Improper dumping a problem at recycling sites in Aspen, Basalt
Ryan Summerlin February 12, 2013
ASPEN – Police will keep a closer watch on the recycling drop-off facilities in Aspen and Basalt in response to the dumping of nonrecyclable materials, according to Pitkin County, which manages the sites.
Rotting meat is just one of the inappropriate and somewhat unpleasant items that have been found in downtown recycle containers in recent months, according to the county. Other items that have turned up in recycle bins in both Aspen and Basalt that are not recyclable include cereal boxes, Styrofoam and waxy fruit boxes.
“Sadly, when items like these are stuffed into our recycling containers, they can contaminate the entire container and force us to dump everything into our landfill,” said Brian Pettet, county director of public works, in a prepared statement. “The majority of our community puts tremendous effort into recycling. We don’t want to see that effort literally go to waste.”
Recycling centers in Aspen and Basalt also have become dumping grounds for electronics, worn-out furniture, and yard and hazardous waste, among other things. Items such as these must be properly disposed of at the landfill. Recycling drop-off points are not equipped to manage that kind of solid waste, according to the county.
The county landfill has a recycling program that diverts more than 70 percent of the waste that arrives there, according to Pettet. Not everything is, however, recyclable.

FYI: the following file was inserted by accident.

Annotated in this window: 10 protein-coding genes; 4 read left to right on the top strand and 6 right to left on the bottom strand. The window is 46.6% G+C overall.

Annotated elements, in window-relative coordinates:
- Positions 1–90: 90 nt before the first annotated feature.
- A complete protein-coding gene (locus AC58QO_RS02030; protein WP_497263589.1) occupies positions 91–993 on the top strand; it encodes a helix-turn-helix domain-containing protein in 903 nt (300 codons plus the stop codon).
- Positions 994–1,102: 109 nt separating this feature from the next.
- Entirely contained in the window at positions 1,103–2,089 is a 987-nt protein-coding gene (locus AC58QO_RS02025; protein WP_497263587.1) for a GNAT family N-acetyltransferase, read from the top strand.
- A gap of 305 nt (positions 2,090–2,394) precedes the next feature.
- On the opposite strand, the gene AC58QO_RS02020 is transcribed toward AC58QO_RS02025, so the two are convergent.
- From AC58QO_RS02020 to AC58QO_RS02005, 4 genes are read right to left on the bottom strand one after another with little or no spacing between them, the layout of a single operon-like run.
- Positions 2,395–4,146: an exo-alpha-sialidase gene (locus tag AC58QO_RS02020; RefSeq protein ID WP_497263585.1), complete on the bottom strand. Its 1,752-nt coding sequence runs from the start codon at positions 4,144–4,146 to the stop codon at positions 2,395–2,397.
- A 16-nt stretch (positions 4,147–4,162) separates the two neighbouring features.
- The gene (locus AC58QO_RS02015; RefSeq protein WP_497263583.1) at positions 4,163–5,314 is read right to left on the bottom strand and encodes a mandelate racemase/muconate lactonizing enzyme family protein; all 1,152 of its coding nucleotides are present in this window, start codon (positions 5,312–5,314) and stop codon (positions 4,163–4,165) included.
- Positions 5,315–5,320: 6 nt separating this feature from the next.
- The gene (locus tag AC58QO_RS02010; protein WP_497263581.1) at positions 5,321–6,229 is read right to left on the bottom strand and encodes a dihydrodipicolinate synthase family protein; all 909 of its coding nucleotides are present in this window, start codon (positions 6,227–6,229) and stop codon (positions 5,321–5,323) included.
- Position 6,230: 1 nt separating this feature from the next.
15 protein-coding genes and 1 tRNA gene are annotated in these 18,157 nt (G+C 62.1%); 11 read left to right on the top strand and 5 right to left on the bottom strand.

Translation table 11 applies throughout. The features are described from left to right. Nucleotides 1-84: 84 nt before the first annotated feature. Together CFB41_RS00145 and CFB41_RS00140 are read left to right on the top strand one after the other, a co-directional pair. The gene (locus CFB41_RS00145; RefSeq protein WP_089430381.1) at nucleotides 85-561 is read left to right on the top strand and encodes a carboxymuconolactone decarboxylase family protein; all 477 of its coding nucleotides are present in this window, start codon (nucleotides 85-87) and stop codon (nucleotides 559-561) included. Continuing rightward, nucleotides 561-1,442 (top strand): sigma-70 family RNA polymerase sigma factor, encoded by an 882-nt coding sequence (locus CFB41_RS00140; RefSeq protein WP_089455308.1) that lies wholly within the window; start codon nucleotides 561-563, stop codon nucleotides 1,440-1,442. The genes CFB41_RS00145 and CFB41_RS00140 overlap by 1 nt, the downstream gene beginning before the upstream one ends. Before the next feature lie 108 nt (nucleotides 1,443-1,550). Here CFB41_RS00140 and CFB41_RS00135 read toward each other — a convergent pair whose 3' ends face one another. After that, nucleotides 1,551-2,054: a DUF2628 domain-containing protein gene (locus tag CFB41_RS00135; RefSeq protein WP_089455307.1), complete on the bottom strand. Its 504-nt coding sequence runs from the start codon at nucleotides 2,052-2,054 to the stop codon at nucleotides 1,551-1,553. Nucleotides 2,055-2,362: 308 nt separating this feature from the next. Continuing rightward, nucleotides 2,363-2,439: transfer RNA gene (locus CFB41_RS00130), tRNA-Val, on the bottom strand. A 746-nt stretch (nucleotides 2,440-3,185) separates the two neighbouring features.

“We understand that recycling can be confusing, but unfortunately we believe there are just a few frequent offenders who are just looking for a convenient place to dump their junk,” he said in the statement.
Both the Aspen and Basalt recycling centers are equipped with surveillance equipment. Local police in the two communities are responsible for enforcement of recycling rules and will ticket violators observed on camera. City and county law enforcement officials are stepping up enforcement because of the recent increase in violations, according to the county.
There are resources to help businesses and residents properly dispose of waste and recyclables, said Ashley Perl, Aspen senior environmental health specialist. For example, the city offers regular drop-off days for electronic items and posts information about composting and recycling at www.aspenpitkin.com – look for the “Go Green” tab.
Go to www.aspenpitkin.com/resourcerecovery for a complete list of accepted recyclables and other landfill information.
All Pitkin County households are entitled to a $100 credit at the landfill to accommodate those wishing to get rid of things such as furniture, broken television sets and computers, refrigerators, motor oil, paint, yard waste and other nonrecyclable items.